The real question is for ERASED, are you an OP or ED guy/gal. For me, the tune of the ending “Sore wa Chiisana Hikari no Youna” by Sayuri was much addicting and romantic, albeit Sayuri’s voice being a bit on the high and nasally end. Fight me.

With a future thrown into mayhem (Satoru running from the cops and getting into house fires 24/7), ERASED only seemed fun and truly thrilling in childhood; the future seems lost in purpose. Speaking of excitement, where its mystery failed to convince me, its thriller levels were off the charts! It seems every time red flashed across the white 1988 snow, my heart skipped a beat. That is, until you reach the last episode or two.

HERO WEEK SEGMENT: Archetypical Hero qualities represented by Satoru

I’ve taken a quick trip to Google to provide qualities of the typical hero. Let’s briefly exercise each prompt:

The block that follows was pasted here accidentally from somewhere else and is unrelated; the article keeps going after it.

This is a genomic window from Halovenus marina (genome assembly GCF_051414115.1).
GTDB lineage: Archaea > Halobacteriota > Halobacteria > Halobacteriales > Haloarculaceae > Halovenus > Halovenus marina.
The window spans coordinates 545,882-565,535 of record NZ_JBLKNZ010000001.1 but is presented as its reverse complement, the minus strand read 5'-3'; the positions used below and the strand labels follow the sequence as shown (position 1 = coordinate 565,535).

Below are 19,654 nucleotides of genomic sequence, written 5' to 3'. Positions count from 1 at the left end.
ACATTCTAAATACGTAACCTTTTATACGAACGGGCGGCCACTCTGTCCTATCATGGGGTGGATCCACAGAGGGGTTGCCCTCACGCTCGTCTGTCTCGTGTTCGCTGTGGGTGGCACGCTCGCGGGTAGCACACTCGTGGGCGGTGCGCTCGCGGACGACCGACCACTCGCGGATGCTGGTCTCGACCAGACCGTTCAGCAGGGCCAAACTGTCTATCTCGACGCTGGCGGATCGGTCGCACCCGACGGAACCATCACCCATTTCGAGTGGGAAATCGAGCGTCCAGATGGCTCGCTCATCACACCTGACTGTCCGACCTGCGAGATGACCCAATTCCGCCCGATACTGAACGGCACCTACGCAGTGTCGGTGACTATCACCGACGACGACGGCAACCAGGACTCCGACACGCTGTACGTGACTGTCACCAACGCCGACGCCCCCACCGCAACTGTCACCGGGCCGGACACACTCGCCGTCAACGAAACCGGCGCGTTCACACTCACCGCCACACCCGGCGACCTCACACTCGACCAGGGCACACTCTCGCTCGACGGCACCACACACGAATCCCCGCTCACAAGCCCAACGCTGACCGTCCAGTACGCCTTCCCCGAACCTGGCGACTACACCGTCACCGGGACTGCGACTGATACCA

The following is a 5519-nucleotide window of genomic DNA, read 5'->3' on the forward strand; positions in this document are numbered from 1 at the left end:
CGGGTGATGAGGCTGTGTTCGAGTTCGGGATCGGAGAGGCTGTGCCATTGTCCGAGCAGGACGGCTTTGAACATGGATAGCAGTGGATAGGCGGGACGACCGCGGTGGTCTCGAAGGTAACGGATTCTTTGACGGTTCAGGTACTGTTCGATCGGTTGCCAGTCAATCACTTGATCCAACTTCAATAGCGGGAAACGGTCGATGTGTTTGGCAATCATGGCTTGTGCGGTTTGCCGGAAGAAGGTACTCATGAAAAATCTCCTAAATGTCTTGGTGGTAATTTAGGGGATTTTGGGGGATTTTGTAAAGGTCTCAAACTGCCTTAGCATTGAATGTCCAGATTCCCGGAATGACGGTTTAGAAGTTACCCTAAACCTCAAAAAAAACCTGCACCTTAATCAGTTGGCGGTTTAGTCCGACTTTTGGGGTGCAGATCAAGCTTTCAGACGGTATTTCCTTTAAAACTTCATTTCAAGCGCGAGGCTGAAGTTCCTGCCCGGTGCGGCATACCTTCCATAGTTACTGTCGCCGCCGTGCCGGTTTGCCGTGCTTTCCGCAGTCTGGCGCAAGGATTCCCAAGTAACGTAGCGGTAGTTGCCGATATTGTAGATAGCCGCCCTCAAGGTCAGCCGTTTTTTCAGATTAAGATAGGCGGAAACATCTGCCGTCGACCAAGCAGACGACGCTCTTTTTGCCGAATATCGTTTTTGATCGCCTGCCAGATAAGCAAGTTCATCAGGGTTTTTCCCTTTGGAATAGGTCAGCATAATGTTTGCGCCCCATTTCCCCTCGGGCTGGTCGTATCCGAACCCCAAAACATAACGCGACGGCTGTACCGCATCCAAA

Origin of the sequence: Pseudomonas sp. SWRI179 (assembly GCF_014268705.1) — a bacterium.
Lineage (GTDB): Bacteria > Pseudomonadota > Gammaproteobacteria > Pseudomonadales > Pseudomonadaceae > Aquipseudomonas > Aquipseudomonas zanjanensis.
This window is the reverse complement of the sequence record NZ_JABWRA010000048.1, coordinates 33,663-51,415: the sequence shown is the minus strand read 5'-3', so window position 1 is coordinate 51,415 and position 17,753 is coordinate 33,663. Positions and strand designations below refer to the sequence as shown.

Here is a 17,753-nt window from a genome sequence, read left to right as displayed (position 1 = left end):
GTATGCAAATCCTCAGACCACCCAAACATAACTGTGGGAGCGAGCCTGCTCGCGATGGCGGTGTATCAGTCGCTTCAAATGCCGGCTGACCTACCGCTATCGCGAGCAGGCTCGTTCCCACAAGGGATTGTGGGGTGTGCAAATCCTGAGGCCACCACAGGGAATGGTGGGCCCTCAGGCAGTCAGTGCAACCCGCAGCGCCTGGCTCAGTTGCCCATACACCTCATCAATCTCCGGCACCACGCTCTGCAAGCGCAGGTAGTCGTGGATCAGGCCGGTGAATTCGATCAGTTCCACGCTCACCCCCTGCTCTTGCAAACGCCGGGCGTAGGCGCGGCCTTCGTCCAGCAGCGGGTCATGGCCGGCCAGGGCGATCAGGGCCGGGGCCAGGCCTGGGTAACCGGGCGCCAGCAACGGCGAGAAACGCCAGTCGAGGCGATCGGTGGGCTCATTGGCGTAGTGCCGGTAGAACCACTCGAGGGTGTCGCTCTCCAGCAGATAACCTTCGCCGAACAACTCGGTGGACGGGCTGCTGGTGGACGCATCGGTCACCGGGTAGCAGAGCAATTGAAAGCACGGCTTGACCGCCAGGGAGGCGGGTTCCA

• Unusual circumstances of birth; sometimes in danger or born into royalty
    • Other than the fact that his father is out of the picture, not much can be said for this one.
  • Leaves family or land and lives with others
    • Satoru, as we see it, is on a long journey from age 10 to 28. In the present, he lives by himself with a part-time job and a hobby he wishes to pursue. I assume he moved out not only because he was old enough, but because he wanted to get a job as a manga artist for his hero story, and his career path led him to the city where these kinds of options are more prevalent.
  • An event, sometimes traumatic, leads to adventure
    • The death of Sachiko is the big one, obviously. Satoru lost his one and only crutch supporting him in these seemingly purposeless days.
  • Hero has a special weapon only he can wield/always has supernatural help
    • “Revival” anyone? This is the weakest point, as his power is truly the unexplained supernatural, but all that matters is that he is given a second chance—only he can change fate.
  • The Hero must prove himself many times while on adventure